T-Mobile announced a new pricing strategy for tablets today, and I dig the approach. While it's compelling to note that the iPad Air and other tablets will be available for $0 down with various monthly payments to pay off the full cost, the real attraction here is that each tablet comes with 200MB of free data each month. This new offer applies to existing customers, too, T-Mobile CEO John Legere explained on a conference call, and will automatically start to filter in during the month of November. Better yet, anyone can walk into T-Mobile with a compatible tablet and request a T-Mobile SIM to get started.
T-Mobile's move is compelling mostly because it's a very European approach to paying for data. I like that when I traveled to London earlier this month, for example, that I was able to walk into a deli (yes, a deli), buy a SIM card, add 1GB of data, pop it in my phone and call it a day. T-Mobile's essentially doing something similar, though you can grab a T-Mobile SIM card, take advantage of 200MB of free data, and then choose to top up at any time by buying 500MB for $10 or weekly passes with 1GB of data for $20.
AT&T has a really similar approach where it's offering 250MB of data for $5 per day or $25 for 1GB of data that can be used during a 3-month period, and the nice thing about AT&T's LTE network is that right now it's larger than T-Mobile's – you just miss out on the $0 down option and the free data each month. Meanwhile, Sprint charges $5 for 25MB of data (yes, 25MB), but the plans get more compelling as you add more. 2GB of data on Sprint costs $15, for example. Verizon packages its tablets with its Share Everything plans.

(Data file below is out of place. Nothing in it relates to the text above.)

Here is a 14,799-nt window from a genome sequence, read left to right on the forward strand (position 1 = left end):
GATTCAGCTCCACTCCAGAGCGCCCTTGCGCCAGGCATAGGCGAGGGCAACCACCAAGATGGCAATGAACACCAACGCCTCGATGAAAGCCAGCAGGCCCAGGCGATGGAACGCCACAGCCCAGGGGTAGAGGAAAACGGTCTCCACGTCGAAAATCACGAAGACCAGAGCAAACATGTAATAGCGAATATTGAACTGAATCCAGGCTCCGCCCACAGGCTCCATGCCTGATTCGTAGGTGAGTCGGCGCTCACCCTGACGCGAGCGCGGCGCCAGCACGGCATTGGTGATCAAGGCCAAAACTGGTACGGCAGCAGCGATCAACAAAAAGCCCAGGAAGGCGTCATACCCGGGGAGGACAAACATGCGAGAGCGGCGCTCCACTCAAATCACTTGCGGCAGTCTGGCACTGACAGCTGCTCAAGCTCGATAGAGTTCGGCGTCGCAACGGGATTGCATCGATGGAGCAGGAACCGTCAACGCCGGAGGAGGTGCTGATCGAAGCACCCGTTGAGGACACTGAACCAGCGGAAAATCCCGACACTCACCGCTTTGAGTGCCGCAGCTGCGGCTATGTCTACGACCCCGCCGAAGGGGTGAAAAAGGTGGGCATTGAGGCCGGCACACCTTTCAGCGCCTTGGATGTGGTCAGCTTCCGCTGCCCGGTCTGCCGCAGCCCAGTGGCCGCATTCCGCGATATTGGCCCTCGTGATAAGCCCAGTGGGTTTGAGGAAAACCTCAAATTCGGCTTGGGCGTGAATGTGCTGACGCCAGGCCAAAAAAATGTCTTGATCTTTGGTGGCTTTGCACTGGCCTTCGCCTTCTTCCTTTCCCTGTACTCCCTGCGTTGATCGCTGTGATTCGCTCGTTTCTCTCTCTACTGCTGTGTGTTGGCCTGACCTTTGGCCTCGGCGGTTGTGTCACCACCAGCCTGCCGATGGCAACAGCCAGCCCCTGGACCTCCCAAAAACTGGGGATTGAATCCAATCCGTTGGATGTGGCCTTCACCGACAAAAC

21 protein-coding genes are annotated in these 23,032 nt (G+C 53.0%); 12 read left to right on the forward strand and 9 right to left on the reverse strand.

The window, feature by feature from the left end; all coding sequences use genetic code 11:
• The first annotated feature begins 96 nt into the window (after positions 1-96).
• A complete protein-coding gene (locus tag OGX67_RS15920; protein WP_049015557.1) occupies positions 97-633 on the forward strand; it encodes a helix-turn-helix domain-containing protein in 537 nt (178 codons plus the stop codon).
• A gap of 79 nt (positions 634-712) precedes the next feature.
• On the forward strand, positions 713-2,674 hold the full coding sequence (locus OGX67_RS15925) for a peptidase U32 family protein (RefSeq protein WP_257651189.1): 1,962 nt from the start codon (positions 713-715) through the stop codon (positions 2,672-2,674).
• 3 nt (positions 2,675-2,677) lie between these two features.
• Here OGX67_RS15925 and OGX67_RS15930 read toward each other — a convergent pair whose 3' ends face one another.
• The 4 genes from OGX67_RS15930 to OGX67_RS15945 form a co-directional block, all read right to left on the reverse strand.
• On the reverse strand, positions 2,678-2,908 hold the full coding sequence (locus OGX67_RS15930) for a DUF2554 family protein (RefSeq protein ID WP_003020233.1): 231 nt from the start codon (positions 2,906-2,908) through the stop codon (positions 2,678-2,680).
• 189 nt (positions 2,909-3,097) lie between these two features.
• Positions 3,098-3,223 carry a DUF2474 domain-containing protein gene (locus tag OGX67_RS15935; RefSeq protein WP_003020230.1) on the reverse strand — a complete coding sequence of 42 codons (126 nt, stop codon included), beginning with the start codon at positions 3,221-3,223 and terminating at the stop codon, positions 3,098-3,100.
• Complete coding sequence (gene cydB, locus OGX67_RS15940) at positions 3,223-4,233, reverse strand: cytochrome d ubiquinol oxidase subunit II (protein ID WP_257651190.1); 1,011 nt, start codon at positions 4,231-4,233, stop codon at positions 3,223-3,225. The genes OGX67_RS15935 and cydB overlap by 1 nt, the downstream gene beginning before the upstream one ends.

If you break down T-Mobile's iPad Air across the span of 24 months, you're still paying the full $630 for a 16GB Air that all carriers are charging, but you have that nice option of free data, which, for me, could be enough to quickly check my email when I need to. Free is free, it's hard to knock this strategy. On particularly busy days, I can just add more data as required, and that means I'm not wasting money on data that I otherwise might not be using.
That's the difference, for me, between tablets and smartphones, however. Most of the time I take out my tablet when I have a Wi-Fi connection anyway. But I rely on my smartphone for data everywhere I go, and AT&T has done a really awesome job providing me with the right amount of data and speed for my phone at a price I'm comfortable paying.
While AT&T's pricing is still relatively affordable on the tablet front, I think it's safe to say most people are going to opt for 200MB of data for free instead of 250MB of data for $5. The difference, of course, comes down to coverage. Chances are AT&T offers 4G LTE in your area, but T-Mobile's network is still smaller, which ultimately means that 200MB of data will be free, but it could also be slow.
I applaud T-Mobile's approach, and I hope to see other carriers start to follow this. AT&T could be disruptive if it drops that newly announced $5 daily plan to free. We've seen carriers react to price changes from competitors in the past, so hopefully T-Mobile's move spurs Verizon, Sprint and AT&T to consider doing the same.